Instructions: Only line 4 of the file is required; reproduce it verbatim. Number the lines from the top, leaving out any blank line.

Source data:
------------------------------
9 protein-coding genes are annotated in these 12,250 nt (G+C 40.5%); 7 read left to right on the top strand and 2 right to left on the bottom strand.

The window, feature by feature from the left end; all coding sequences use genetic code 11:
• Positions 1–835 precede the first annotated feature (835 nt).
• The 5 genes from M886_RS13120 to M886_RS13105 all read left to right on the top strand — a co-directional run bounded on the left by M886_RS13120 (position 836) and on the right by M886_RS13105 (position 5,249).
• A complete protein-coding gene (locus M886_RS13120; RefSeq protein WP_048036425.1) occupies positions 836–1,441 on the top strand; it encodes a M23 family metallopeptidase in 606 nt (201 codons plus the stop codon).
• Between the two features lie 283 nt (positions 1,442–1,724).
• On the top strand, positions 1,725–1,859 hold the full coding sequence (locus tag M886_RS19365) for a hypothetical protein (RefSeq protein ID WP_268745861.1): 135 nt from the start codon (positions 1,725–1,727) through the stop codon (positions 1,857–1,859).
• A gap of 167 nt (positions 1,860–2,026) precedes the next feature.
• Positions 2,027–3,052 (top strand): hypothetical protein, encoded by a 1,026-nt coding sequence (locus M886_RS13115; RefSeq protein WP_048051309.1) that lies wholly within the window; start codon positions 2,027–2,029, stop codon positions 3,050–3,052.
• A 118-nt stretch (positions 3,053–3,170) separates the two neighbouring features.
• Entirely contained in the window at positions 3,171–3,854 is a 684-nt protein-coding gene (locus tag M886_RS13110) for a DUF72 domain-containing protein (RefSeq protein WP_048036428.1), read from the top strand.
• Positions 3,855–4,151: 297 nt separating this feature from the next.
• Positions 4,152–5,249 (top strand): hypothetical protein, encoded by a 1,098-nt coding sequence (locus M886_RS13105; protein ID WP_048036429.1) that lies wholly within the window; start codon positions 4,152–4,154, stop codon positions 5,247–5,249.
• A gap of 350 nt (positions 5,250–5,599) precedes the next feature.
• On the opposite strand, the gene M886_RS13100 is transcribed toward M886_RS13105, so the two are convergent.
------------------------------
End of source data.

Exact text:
• The 5 genes from M886_RS13120 to M886_RS13105 all read left to right on the top strand — a co-directional run bounded on the left by M886_RS13120 (position 836) and on the right by M886_RS13105 (position 5,249).